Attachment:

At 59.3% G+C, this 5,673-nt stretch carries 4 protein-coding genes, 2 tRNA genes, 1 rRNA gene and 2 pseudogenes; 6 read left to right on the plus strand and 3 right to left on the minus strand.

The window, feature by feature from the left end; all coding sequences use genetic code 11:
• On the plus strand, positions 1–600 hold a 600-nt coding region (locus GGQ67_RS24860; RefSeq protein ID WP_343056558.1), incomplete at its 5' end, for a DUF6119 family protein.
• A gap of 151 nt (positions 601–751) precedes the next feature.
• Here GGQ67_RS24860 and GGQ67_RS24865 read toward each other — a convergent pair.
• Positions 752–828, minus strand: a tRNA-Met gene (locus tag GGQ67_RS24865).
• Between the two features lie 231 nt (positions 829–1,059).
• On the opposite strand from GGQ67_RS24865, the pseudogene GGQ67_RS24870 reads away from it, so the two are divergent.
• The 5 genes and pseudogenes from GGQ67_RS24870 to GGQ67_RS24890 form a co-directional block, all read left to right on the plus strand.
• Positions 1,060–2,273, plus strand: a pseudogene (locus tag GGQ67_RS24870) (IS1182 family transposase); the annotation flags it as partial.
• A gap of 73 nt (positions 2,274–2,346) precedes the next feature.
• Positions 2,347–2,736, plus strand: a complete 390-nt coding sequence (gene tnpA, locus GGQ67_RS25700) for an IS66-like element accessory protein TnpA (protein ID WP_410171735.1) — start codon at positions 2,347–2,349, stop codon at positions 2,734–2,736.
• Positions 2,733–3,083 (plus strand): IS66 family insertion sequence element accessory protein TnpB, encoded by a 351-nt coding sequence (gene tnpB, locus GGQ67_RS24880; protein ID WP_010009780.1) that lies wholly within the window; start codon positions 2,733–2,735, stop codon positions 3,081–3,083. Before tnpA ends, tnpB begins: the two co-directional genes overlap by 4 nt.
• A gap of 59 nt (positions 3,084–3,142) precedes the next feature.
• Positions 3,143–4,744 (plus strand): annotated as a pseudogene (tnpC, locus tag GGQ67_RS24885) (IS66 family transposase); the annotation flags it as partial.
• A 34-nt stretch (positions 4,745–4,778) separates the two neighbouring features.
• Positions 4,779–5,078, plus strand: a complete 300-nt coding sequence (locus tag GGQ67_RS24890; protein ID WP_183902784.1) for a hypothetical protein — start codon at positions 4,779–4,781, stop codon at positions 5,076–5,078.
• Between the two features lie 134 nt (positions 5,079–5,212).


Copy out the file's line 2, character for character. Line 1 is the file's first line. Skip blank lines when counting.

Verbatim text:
The window, feature by feature from the left end; all coding sequences use genetic code 11: